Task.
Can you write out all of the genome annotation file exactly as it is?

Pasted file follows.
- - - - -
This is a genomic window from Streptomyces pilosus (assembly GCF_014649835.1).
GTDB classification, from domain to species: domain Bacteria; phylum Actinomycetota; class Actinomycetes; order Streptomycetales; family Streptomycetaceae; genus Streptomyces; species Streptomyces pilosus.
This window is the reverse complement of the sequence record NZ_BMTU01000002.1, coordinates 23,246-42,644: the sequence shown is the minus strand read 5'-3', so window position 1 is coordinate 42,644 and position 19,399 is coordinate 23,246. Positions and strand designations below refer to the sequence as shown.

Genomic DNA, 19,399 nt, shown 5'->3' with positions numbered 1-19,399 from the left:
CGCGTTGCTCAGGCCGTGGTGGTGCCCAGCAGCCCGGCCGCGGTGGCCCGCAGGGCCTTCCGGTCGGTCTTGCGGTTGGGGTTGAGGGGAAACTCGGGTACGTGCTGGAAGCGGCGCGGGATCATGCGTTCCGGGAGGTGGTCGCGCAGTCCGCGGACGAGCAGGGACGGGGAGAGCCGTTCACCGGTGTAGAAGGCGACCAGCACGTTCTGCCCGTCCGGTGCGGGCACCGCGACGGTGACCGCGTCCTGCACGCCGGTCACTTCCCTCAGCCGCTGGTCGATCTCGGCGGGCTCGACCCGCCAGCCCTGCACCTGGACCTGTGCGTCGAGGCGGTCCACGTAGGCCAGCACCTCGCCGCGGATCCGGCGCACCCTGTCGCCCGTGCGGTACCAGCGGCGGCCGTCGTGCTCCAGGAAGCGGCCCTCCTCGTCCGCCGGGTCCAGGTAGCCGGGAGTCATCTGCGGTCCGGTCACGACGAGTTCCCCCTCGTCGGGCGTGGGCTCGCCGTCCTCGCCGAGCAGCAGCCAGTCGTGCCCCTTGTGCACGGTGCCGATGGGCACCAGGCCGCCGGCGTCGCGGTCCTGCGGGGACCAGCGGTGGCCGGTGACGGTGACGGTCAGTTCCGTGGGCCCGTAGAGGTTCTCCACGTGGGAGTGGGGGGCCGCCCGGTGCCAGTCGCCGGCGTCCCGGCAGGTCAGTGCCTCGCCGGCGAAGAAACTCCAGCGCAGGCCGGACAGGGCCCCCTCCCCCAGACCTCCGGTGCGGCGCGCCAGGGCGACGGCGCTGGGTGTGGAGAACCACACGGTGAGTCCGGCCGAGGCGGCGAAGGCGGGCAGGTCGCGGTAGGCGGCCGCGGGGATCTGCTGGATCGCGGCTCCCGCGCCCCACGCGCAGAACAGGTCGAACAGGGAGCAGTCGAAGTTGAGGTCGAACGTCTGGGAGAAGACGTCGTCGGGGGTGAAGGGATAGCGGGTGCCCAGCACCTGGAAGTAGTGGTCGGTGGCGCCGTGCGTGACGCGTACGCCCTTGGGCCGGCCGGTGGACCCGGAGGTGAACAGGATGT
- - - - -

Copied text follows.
This is a genomic window from Streptomyces pilosus (assembly GCF_014649835.1).
GTDB classification, from domain to species: domain Bacteria; phylum Actinomycetota; class Actinomycetes; order Streptomycetales; family Streptomycetaceae; genus Streptomyces; species Streptomyces pilosus.
This window is the reverse complement of the sequence record NZ_BMTU01000002.1, coordinates 23,246-42,644: the sequence shown is the minus strand read 5'-3', so window position 1 is coordinate 42,644 and position 19,399 is coordinate 23,246. Positions and strand designations below refer to the sequence as shown.

Genomic DNA, 19,399 nt, shown 5'->3' with positions numbered 1-19,399 from the left:
CGCGTTGCTCAGGCCGTGGTGGTGCCCAGCAGCCCGGCCGCGGTGGCCCGCAGGGCCTTCCGGTCGGTCTTGCGGTTGGGGTTGAGGGGAAACTCGGGTACGTGCTGGAAGCGGCGCGGGATCATGCGTTCCGGGAGGTGGTCGCGCAGTCCGCGGACGAGCAGGGACGGGGAGAGCCGTTCACCGGTGTAGAAGGCGACCAGCACGTTCTGCCCGTCCGGTGCGGGCACCGCGACGGTGACCGCGTCCTGCACGCCGGTCACTTCCCTCAGCCGCTGGTCGATCTCGGCGGGCTCGACCCGCCAGCCCTGCACCTGGACCTGTGCGTCGAGGCGGTCCACGTAGGCCAGCACCTCGCCGCGGATCCGGCGCACCCTGTCGCCCGTGCGGTACCAGCGGCGGCCGTCGTGCTCCAGGAAGCGGCCCTCCTCGTCCGCCGGGTCCAGGTAGCCGGGAGTCATCTGCGGTCCGGTCACGACGAGTTCCCCCTCGTCGGGCGTGGGCTCGCCGTCCTCGCCGAGCAGCAGCCAGTCGTGCCCCTTGTGCACGGTGCCGATGGGCACCAGGCCGCCGGCGTCGCGGTCCTGCGGGGACCAGCGGTGGCCGGTGACGGTGACGGTCAGTTCCGTGGGCCCGTAGAGGTTCTCCACGTGGGAGTGGGGGGCCGCCCGGTGCCAGTCGCCGGCGTCCCGGCAGGTCAGTGCCTCGCCGGCGAAGAAACTCCAGCGCAGGCCGGACAGGGCCCCCTCCCCCAGACCTCCGGTGCGGCGCGCCAGGGCGACGGCGCTGGGTGTGGAGAACCACACGGTGAGTCCGGCCGAGGCGGCGAAGGCGGGCAGGTCGCGGTAGGCGGCCGCGGGGATCTGCTGGATCGCGGCTCCCGCGCCCCACGCGCAGAACAGGTCGAACAGGGAGCAGTCGAAGTTGAGGTCGAACGTCTGGGAGAAGACGTCGTCGGGGGTGAAGGGATAGCGGGTGCCCAGCACCTGGAAGTAGTGGTCGGTGGCGCCGTGCGTGACGCGTACGCCCTTGGGCCGGCCGGTGGACCCGGAGGTGAACAGGATGT